West Brom boss Carlos Corberan spoke briefly of Josh Maja’s suspected ankle injury and the penalty Albion never had.
Carlos Corberan says West Brom will assess Josh Maja’s ankle injury in the coming days after the striker was helped off the pitch at the end of Albion’s goalless draw at Bristol City on Saturday afternoon. Maja made a big impact from the bench when introduced for the final quarter of the Ashton Gate stalemate.
The former Bordeaux forward, the one permanent signing Albion made this past summer, combined well at times with fellow forward Brandon Thomas-Asante and he was played in by another summer signing, Jeremy Sarmiento, deep into stoppage time. Maja went down in the penalty area under a heavy challenge from Kal Naismith. Any penalty appeals from the away end were waved away.
Maja, at full time, was assisted by the Albion medical staff as he limped off the field and down the tunnel. He will undergo scans in the coming days but must be considered, at this stage, a serious doubt to travel to Watford on Wednesday.
“Unfortunately we need to evaluate him because he received a tackle in the box,” Corberan admitted.
As regards to the challenge from Naismith, and the claims for a last-gasp spot-kick in his side’s favour, Corberan reiterated the sympathy he has for officials who haven’t the benefit of VAR to assist them – more so than the Maja incident, he thought there was a better shout earlier in the half when Maja’s shot from the edge of the area struck the arm of a defender.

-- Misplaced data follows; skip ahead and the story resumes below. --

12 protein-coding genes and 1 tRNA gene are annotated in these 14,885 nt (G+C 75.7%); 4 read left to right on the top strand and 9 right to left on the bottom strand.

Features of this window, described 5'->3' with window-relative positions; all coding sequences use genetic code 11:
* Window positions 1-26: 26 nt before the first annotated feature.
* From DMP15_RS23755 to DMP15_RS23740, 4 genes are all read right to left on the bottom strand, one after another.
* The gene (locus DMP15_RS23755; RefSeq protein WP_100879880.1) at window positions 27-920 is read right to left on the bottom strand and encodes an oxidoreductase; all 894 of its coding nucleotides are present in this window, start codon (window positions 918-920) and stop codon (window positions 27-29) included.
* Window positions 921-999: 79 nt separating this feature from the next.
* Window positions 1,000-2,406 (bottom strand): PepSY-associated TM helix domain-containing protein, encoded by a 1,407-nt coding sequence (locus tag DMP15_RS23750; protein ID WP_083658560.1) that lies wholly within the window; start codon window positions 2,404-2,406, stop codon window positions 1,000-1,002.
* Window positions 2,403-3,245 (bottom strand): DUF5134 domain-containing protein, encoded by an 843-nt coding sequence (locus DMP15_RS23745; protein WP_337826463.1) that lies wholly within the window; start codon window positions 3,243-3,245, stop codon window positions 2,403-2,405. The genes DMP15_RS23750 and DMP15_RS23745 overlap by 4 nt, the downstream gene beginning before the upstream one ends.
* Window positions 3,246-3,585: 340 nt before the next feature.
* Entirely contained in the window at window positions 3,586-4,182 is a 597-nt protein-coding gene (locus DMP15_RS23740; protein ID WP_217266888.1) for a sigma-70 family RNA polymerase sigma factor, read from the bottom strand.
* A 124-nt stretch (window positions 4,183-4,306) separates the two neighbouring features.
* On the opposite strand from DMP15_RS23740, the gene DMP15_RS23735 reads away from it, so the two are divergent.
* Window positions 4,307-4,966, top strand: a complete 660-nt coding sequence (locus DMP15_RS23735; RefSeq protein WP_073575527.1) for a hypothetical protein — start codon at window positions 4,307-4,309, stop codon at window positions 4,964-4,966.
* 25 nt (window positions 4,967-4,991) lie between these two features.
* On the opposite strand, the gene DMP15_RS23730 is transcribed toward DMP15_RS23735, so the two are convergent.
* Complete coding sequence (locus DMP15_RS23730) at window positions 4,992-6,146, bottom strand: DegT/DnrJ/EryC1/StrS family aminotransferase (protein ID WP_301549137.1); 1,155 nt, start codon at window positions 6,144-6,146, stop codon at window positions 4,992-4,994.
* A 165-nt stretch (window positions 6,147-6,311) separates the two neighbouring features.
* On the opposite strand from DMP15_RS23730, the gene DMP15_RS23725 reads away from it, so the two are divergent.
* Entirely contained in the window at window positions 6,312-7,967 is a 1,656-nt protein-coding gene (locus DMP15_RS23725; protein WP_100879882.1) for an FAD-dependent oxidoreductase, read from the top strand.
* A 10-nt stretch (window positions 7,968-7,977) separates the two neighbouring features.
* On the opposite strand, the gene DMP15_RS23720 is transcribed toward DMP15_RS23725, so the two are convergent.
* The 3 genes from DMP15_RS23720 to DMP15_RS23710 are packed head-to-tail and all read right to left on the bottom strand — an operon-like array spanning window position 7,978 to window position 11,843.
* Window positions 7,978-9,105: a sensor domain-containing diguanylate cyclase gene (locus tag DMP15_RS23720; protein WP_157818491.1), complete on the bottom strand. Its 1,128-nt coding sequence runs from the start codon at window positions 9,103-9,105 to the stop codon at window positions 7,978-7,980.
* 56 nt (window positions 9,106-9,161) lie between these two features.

“This decision, for referees, it’s not easy because you need to decide whether Maja contacted the ball before or whether the defender played it,” Corberan said. “In this situation, there was one cut-back, the ball arrived to Maja, he made a finish and the only way that the defender managed the defend was with the hands, without intention but with the hands.
“That one was a more clear penalty than the other, but in football when you don’t have the VAR, I only can understand that these things are going to happen in football. Sometimes you suffer the consequences, sometimes it goes the other way. I want the fair things. If I want a penalty, I want the referee to give the penalty because it is. If we create a penalty then I’d like the referee to give the penalty that we deserve.”